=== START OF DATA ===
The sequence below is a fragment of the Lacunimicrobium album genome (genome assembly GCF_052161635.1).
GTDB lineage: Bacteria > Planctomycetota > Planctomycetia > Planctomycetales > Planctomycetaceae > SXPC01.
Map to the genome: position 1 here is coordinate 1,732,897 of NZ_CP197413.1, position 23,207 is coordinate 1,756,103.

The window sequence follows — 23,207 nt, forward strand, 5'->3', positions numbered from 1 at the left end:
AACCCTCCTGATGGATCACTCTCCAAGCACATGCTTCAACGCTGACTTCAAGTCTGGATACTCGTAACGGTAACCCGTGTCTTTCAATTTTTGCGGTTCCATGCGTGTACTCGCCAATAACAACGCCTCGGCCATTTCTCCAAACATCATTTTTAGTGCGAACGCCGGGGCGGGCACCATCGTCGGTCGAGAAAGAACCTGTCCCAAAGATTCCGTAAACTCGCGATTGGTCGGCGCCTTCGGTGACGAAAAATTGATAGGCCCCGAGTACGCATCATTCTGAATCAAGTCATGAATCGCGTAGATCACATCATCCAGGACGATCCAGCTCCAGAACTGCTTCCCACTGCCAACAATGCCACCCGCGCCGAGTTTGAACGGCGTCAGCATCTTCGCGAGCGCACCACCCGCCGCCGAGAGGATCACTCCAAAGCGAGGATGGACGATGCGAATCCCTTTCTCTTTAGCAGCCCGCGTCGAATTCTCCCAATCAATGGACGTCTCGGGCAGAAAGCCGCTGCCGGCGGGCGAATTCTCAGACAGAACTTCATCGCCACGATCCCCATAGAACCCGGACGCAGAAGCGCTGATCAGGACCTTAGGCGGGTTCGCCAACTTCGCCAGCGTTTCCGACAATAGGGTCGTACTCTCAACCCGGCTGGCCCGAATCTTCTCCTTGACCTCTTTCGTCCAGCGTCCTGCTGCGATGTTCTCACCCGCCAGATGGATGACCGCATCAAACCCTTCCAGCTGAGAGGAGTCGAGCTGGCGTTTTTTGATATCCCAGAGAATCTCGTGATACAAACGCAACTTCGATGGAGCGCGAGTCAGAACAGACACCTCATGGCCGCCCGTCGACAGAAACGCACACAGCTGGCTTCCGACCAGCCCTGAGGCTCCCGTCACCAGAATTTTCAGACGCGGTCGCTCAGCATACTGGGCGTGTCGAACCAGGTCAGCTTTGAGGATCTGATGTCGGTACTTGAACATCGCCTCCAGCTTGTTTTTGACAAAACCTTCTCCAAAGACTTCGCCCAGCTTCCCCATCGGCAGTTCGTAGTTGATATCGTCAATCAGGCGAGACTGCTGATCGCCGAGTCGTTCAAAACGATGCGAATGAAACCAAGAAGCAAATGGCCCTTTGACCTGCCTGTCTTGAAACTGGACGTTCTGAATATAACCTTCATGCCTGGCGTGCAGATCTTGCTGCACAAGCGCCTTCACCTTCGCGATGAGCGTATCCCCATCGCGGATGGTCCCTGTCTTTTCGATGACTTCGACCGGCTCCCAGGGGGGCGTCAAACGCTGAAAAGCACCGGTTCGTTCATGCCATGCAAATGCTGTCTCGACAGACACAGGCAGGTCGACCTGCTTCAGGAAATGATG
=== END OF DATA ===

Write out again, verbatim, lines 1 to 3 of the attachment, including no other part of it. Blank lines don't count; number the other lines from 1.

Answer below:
The sequence below is a fragment of the Lacunimicrobium album genome (genome assembly GCF_052161635.1).
GTDB lineage: Bacteria > Planctomycetota > Planctomycetia > Planctomycetales > Planctomycetaceae > SXPC01.
Map to the genome: position 1 here is coordinate 1,732,897 of NZ_CP197413.1, position 23,207 is coordinate 1,756,103.